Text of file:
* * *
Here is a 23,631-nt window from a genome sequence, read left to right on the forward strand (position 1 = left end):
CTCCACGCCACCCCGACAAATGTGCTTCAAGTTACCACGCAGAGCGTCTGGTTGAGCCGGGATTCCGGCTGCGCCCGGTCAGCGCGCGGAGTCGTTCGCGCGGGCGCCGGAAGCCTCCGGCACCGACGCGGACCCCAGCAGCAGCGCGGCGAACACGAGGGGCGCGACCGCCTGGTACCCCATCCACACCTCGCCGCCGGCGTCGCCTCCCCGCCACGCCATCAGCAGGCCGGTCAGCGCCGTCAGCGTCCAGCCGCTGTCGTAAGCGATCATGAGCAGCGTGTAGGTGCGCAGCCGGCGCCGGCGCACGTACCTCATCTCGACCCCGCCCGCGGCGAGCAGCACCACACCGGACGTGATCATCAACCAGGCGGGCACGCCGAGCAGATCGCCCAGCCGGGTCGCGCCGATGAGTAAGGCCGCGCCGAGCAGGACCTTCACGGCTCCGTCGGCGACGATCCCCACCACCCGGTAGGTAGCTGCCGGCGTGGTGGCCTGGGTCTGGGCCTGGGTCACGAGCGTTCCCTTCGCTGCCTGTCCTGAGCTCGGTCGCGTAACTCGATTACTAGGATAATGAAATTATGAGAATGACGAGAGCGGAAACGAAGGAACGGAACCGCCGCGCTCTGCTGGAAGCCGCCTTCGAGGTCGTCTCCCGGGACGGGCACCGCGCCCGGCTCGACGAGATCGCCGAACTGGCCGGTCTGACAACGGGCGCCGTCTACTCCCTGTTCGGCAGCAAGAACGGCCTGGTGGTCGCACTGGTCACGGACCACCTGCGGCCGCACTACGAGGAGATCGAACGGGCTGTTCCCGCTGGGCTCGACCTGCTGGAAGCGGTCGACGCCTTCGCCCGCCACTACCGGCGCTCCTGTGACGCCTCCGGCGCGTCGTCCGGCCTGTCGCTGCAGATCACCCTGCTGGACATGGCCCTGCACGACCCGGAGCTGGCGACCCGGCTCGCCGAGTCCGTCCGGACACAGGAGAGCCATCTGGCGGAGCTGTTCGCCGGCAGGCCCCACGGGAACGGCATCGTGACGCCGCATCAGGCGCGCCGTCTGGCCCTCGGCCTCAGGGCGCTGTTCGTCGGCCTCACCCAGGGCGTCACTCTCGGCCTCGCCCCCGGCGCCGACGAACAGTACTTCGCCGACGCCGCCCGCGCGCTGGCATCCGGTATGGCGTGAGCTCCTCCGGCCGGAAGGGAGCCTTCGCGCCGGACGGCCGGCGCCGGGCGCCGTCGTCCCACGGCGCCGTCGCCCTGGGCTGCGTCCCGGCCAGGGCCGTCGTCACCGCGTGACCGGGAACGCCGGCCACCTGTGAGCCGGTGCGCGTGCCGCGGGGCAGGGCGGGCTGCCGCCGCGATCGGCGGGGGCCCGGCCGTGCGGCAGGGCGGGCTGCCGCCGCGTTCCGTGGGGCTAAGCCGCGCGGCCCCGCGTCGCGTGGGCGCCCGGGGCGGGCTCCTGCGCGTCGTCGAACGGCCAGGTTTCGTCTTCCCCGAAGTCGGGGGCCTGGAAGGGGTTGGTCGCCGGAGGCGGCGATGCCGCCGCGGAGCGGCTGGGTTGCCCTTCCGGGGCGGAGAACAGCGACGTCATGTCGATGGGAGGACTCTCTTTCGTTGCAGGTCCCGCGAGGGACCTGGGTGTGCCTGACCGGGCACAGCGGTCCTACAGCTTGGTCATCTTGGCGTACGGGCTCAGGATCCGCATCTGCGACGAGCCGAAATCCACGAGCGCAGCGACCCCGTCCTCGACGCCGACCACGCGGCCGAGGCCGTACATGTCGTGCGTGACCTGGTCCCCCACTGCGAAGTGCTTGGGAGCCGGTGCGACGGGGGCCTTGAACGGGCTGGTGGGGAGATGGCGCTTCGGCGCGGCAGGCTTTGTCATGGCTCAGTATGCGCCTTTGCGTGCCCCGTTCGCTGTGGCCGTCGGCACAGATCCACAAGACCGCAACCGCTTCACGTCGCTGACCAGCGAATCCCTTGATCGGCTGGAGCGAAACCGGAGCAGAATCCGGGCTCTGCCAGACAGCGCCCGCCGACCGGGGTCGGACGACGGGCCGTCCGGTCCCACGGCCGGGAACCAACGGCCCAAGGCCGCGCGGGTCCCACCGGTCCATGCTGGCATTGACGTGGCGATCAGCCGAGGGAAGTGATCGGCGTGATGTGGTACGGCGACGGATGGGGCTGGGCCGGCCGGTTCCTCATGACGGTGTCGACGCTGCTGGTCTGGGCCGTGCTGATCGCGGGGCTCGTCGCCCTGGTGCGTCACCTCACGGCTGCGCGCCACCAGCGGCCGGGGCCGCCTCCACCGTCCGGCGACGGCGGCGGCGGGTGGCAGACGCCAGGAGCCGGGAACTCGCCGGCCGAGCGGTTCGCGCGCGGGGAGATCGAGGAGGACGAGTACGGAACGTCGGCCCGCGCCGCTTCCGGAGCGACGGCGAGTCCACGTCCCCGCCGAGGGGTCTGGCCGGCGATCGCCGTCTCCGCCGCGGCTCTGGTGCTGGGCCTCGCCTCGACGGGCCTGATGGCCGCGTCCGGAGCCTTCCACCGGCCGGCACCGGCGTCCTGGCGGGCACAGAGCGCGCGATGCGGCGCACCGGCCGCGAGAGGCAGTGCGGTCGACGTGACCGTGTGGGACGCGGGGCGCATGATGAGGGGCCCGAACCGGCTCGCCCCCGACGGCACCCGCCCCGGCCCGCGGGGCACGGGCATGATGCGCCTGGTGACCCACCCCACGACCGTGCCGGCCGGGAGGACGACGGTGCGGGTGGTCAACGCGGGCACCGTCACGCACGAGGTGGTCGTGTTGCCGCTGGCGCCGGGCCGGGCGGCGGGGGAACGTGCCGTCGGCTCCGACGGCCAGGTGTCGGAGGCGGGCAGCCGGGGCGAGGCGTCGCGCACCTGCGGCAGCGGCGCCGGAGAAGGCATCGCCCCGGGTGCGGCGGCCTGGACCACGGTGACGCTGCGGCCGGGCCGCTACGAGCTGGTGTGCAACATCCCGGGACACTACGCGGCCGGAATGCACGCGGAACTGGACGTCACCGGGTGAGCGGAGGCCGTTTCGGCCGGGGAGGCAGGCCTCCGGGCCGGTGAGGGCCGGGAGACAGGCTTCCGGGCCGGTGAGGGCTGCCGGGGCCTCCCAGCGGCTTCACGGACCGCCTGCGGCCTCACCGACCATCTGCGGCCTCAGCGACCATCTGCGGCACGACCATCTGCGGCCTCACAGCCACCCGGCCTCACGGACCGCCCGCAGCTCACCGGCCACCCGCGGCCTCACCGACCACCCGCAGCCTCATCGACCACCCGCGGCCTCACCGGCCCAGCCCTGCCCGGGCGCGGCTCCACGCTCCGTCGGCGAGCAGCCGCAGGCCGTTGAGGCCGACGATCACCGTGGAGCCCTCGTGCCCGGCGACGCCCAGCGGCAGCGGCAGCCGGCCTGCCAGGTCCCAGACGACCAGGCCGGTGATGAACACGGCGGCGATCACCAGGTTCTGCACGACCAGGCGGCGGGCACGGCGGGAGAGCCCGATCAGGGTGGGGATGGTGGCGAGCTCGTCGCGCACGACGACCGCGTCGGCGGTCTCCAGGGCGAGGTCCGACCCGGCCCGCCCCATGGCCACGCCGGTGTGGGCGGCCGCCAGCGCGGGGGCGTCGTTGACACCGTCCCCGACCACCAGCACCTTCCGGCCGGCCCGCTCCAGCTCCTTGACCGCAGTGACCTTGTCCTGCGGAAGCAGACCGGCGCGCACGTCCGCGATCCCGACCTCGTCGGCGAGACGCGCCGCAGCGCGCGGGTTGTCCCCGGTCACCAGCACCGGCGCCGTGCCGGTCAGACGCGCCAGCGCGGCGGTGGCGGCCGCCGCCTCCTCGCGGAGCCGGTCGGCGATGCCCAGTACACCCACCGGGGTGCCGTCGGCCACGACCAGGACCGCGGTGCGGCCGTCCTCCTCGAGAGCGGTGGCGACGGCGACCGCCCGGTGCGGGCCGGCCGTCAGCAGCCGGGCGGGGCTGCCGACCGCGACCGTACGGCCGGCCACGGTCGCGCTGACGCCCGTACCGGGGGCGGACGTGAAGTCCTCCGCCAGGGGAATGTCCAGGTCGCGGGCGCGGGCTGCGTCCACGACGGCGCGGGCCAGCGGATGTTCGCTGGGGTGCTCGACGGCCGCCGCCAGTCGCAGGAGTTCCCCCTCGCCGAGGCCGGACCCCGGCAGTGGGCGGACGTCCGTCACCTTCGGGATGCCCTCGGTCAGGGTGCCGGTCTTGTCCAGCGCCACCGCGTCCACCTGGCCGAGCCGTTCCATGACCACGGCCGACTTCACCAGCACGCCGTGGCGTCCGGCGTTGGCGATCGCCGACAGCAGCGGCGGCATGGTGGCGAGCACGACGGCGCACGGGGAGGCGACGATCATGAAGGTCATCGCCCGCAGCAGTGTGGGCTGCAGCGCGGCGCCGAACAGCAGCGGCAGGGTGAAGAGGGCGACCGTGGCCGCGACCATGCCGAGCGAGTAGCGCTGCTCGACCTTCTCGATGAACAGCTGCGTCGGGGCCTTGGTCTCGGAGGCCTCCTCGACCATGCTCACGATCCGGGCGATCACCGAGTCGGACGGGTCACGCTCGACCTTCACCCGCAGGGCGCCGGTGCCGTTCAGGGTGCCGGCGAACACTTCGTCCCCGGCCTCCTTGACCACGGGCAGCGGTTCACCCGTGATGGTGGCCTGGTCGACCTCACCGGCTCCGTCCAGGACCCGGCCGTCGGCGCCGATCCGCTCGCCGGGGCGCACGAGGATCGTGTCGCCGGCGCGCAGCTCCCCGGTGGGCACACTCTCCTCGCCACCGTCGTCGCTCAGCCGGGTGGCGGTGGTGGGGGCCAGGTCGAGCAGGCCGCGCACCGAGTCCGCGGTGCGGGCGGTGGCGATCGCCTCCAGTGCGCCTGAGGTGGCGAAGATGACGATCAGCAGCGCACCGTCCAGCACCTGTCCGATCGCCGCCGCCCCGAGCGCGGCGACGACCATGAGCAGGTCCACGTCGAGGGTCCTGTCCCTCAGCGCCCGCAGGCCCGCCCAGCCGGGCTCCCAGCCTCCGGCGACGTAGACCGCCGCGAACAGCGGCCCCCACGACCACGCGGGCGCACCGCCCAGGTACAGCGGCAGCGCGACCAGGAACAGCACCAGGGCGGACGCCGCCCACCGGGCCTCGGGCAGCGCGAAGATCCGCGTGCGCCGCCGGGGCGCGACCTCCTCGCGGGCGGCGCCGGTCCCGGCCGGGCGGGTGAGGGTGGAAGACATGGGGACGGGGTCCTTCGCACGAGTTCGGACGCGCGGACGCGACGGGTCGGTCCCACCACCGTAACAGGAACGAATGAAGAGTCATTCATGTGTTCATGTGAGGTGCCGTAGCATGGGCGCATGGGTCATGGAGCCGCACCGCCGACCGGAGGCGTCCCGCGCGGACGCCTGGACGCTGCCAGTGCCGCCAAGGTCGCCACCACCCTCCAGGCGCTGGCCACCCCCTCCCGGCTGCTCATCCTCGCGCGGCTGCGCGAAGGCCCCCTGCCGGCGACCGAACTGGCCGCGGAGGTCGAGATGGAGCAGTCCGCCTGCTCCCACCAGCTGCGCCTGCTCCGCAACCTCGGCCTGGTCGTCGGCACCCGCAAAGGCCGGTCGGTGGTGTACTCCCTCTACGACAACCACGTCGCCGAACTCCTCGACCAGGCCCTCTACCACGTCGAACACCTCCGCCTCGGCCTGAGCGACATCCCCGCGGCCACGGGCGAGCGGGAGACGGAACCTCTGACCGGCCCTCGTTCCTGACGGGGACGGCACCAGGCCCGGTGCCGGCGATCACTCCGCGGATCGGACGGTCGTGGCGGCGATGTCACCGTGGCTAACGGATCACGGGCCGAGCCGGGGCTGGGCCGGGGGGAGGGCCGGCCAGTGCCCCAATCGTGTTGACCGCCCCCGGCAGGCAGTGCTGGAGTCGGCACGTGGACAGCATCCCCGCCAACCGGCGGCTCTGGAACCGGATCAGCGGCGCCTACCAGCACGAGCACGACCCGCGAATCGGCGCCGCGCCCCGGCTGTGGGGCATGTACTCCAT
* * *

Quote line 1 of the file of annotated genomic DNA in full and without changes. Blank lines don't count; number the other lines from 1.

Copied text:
Here is a 23,631-nt window from a genome sequence, read left to right on the forward strand (position 1 = left end):